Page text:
“After giving it more thought, we remain convinced that yesterday’s (Wednesday) proposal not only fails to address our primary concerns of increasing staff and maintaining course quality, but actively erodes the rights and benefits workers are entitled to,” said CS 61B graduate student instructor, or GSI, Alex Schedel in the opening statement of the Thursday bargaining session.
Even in light of some ASEs’ criticism, computer science division chair David Wagner said in an email that he is grateful for students’ time and says campus will continue to bargain in good faith to seek a resolution.
“We thank all the students who have shared so much of their time to work together with us on this important issue. The university will continue to negotiate this issue in good faith with the union,” Wagner said in the email.
In response to campus’s Wednesday supposal, UAW 2865 set forth their own on Thursday, challenging many of campus’s proposed policies on wages, fee remission and staffing increases.
UAW 2865 renamed campus’s proposed undergraduate classifications to Course Staff, or CS, 1, 2 and 3, respectively, and made CS2 and CS3 salaried positions. The union also bargained for tuition and fee remissions of 10% for CS1s and between 50% and 100% for CS2s and CS3s. Starting October 2023, CS2s and CS3s would make at least $2,900 per month for a 20-hour work week — on par with teaching assistants at seven UC campuses.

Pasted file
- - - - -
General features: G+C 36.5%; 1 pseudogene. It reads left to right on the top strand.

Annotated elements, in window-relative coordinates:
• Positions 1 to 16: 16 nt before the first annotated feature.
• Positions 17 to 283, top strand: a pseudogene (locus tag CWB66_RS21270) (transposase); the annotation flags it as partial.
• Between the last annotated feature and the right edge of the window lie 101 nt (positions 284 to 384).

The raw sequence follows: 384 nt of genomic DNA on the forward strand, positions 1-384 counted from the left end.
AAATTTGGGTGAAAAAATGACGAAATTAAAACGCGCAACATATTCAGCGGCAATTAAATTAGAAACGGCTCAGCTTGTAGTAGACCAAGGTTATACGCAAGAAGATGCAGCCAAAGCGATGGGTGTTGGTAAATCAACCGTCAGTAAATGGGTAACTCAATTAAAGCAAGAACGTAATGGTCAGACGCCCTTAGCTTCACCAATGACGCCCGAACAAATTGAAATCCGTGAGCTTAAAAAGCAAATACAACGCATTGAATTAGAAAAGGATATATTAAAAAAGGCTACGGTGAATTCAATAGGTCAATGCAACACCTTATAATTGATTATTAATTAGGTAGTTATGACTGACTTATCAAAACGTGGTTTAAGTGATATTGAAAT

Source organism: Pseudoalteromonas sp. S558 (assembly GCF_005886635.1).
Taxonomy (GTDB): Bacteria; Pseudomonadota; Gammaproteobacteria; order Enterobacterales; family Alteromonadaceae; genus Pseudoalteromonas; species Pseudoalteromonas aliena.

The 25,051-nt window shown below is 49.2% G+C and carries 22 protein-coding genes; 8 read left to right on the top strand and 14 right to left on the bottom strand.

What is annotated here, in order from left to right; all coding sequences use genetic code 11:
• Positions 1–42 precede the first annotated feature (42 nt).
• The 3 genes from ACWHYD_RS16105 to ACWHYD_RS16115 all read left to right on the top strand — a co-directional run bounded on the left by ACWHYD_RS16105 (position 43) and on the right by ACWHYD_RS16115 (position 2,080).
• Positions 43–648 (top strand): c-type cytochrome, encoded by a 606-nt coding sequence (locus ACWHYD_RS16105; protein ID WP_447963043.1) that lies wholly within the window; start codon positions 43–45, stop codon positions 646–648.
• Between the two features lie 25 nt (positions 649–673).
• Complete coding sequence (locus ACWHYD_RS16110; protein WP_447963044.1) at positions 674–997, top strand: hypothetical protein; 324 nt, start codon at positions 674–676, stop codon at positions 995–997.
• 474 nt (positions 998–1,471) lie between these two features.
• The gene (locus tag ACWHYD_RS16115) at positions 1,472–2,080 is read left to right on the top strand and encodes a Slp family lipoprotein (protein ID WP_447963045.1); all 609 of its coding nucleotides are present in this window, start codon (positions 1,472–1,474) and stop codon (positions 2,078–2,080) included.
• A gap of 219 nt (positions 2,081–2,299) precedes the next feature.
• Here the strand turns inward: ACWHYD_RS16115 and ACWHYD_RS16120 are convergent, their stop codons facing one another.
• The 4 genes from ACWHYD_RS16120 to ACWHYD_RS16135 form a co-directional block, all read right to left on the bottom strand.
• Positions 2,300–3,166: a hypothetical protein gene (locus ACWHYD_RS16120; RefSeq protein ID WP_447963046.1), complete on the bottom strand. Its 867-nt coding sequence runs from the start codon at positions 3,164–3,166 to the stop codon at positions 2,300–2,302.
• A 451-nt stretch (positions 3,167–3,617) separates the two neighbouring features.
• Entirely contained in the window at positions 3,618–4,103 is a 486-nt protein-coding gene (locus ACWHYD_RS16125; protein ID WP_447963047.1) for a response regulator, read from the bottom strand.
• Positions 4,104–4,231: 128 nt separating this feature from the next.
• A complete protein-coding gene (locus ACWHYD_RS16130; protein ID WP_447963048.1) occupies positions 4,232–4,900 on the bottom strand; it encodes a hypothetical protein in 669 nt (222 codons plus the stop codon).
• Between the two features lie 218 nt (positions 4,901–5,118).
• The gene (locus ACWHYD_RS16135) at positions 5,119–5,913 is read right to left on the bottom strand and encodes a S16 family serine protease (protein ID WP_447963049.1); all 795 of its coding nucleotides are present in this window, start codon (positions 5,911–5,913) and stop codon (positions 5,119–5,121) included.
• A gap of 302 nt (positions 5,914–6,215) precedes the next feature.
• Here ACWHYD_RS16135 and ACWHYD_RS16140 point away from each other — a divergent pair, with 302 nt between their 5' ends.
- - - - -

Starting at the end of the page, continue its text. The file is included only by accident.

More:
UC Berkeley would also be held to increasing staff hours per EECS and data science enrollment by about 25% from 2022-23 hiring levels, under the supposal.
Campus quickly responded to UAW 2865 with another supposal Thursday, which kept with the naming changes from UAW 2865’s Wednesday supposal.
Keen on hourly work, the campus supposal makes CS1s, CS2s and CS3s all hourly positions. In fall 2023, these course staffers would make about $22.69, $24.96 and $37.44 per hour, respectively and campus would not remit their tuition or fees. Like its previous supposal, campus would boost hiring levels by 15% per enrollment from 2022-23 levels, but can still modify these increases.